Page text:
The antics of the artists and the corporate boardroom of Marvel if it’s true according to Sean Howe’s Marvel Comics: The Untold Story is as exciting as the battles between superheroes and villains.
Before Avid Arad and and Kevin Feige emerged into the scene, it’s Martin Goodman, a self-made publisher of pulp magazines that started the comics business. With the help of his relative, a certain guy named Stanley Martin Lieber later called himself Stan Lee and a World War II veteran, Jack Kirby created the first issue of Fantastic Four, a team of superheroes combating internal conflicts and baddies simultaneously. It turned out to be a huge hit and the rest they say is history.
But Howe is not content is giving us the plain genesis of Marvel, in great detail he recounts the subsequent transforming of the million dollar business, changing from one hand to another. But it’s the passion and love of the art form from the people who create them that keeps it going from one generation to another. The numerous struggles of the lowly-paid artists and editors who spent most of their lifetime churning out issues and issues of comic mayhem for the readers are the ones at their most disadvantaged. Of course it goes without saying, the main bulk of money went back to the owners’ pockets than those who toiled day and night.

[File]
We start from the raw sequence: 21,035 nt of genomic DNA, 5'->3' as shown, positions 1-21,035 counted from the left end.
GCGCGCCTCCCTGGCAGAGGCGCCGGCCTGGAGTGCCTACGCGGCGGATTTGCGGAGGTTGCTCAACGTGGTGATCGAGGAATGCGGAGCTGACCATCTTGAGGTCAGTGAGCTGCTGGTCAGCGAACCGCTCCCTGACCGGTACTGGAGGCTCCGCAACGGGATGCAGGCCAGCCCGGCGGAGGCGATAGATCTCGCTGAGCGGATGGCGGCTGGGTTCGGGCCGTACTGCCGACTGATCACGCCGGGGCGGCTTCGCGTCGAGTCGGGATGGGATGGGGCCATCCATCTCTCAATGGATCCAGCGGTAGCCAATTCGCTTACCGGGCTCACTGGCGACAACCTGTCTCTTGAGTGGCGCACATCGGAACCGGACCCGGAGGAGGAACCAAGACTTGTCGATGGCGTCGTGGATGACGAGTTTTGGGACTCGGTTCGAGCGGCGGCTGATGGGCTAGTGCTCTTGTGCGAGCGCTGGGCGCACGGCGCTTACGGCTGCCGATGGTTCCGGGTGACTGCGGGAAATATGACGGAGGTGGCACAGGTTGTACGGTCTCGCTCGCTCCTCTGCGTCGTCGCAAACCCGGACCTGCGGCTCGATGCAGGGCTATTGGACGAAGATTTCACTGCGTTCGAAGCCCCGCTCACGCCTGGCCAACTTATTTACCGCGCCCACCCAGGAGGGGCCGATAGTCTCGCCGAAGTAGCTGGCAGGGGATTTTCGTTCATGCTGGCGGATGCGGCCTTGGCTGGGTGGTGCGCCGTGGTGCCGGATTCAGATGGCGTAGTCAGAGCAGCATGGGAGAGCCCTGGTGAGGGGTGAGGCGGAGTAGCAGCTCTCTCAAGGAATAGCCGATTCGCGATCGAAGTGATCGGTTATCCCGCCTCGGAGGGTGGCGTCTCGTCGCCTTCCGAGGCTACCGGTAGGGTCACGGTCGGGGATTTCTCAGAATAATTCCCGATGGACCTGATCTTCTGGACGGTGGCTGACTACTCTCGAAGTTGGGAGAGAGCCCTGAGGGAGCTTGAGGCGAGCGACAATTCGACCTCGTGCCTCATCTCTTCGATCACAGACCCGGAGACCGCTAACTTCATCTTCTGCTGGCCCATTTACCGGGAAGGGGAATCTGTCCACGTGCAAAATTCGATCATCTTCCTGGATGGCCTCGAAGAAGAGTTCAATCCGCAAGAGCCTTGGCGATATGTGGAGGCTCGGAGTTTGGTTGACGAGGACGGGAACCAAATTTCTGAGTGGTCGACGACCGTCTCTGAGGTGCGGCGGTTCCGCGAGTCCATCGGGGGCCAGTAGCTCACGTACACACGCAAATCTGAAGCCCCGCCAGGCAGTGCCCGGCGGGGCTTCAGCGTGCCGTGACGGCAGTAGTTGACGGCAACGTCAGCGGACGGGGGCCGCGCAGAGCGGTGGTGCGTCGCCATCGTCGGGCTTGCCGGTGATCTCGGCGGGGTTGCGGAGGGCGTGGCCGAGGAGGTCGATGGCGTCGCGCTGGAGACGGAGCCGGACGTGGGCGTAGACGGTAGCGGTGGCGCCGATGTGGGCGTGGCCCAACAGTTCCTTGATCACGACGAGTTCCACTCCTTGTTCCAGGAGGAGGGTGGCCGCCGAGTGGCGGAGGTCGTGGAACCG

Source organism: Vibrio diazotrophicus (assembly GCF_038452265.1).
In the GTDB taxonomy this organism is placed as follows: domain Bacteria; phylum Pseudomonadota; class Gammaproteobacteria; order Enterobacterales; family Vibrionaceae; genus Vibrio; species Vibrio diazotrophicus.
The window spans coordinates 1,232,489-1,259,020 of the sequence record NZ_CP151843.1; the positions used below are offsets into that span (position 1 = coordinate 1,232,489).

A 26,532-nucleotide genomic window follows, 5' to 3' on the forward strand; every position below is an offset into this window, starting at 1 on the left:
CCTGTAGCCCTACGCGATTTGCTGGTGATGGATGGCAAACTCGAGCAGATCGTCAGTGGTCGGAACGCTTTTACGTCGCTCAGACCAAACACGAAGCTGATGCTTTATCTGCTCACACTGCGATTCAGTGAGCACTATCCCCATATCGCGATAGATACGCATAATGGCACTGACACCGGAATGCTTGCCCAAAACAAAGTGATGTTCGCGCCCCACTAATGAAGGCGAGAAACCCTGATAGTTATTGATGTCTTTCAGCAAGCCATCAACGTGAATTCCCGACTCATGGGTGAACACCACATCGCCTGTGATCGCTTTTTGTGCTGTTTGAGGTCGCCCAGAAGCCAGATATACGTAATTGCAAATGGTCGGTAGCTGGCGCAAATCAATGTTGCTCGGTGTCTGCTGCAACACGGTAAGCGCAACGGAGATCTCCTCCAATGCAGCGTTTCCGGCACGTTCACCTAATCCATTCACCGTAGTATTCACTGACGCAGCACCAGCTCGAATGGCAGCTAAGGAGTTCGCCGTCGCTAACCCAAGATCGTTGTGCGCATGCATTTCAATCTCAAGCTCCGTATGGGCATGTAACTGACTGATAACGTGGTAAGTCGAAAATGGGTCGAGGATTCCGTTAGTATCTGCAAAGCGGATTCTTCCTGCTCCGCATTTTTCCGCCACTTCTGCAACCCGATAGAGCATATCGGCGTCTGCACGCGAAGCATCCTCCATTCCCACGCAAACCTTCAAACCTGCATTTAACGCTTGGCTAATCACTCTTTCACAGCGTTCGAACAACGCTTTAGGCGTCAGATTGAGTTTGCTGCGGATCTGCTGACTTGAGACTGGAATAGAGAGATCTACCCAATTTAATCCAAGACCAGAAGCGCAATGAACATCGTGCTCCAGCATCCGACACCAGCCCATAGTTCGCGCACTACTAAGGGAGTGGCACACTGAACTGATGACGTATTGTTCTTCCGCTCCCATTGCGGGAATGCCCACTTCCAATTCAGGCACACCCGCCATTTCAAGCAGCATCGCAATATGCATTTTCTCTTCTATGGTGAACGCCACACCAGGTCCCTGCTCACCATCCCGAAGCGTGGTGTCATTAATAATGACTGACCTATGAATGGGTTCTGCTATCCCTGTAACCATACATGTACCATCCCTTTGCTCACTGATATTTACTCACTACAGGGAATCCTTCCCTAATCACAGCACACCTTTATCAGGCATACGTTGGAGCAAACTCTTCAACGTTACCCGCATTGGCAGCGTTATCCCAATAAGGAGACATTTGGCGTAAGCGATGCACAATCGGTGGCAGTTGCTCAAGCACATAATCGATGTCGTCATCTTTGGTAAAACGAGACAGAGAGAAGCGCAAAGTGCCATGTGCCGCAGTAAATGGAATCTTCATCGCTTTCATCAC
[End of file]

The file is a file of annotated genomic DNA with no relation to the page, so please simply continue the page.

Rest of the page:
Howe describes in great detail the issue of royalties, notorious copyright amounting to the late Kirby’s original works, his disagreement with Stan Lee over the decades as to who is the original creator to the numerous characters they co-created and notably the frequent fights between editor and artist through a complex hierarchy. The frequent decamp by the staff at Marvel to DC and vice versa become a recurring fact with the subsequent setting up of independent labels by disgruntled employees being mentioned as well. Yet despite the often tension, there is still some fun moments happening in the original Marvel Bullpen in the 1960’s as mentioned in the book.
It’s not just about comics that it’s touched on. For that, Marvel’s years of unsuccessfully foray into Hollywood is also included though the book stops short of giving us details for events happening after 2001. Quite a pity considering Howe already spent a huge amount of his book spanning from the 1950’s to the 90’s but decide to give a fleeting account of the current scene towards the end especially the setting up of Marvel Studio and the subsequent purchase by Disney.
In conclusion in spite of the occasional bloating, Howe’s recounts of Marvel’s history is painstakingly researched and detailed in his 400+ pages book and for any Marvel and comic fan alike, this is the perfect Christmas present.
Review by Linus Tee
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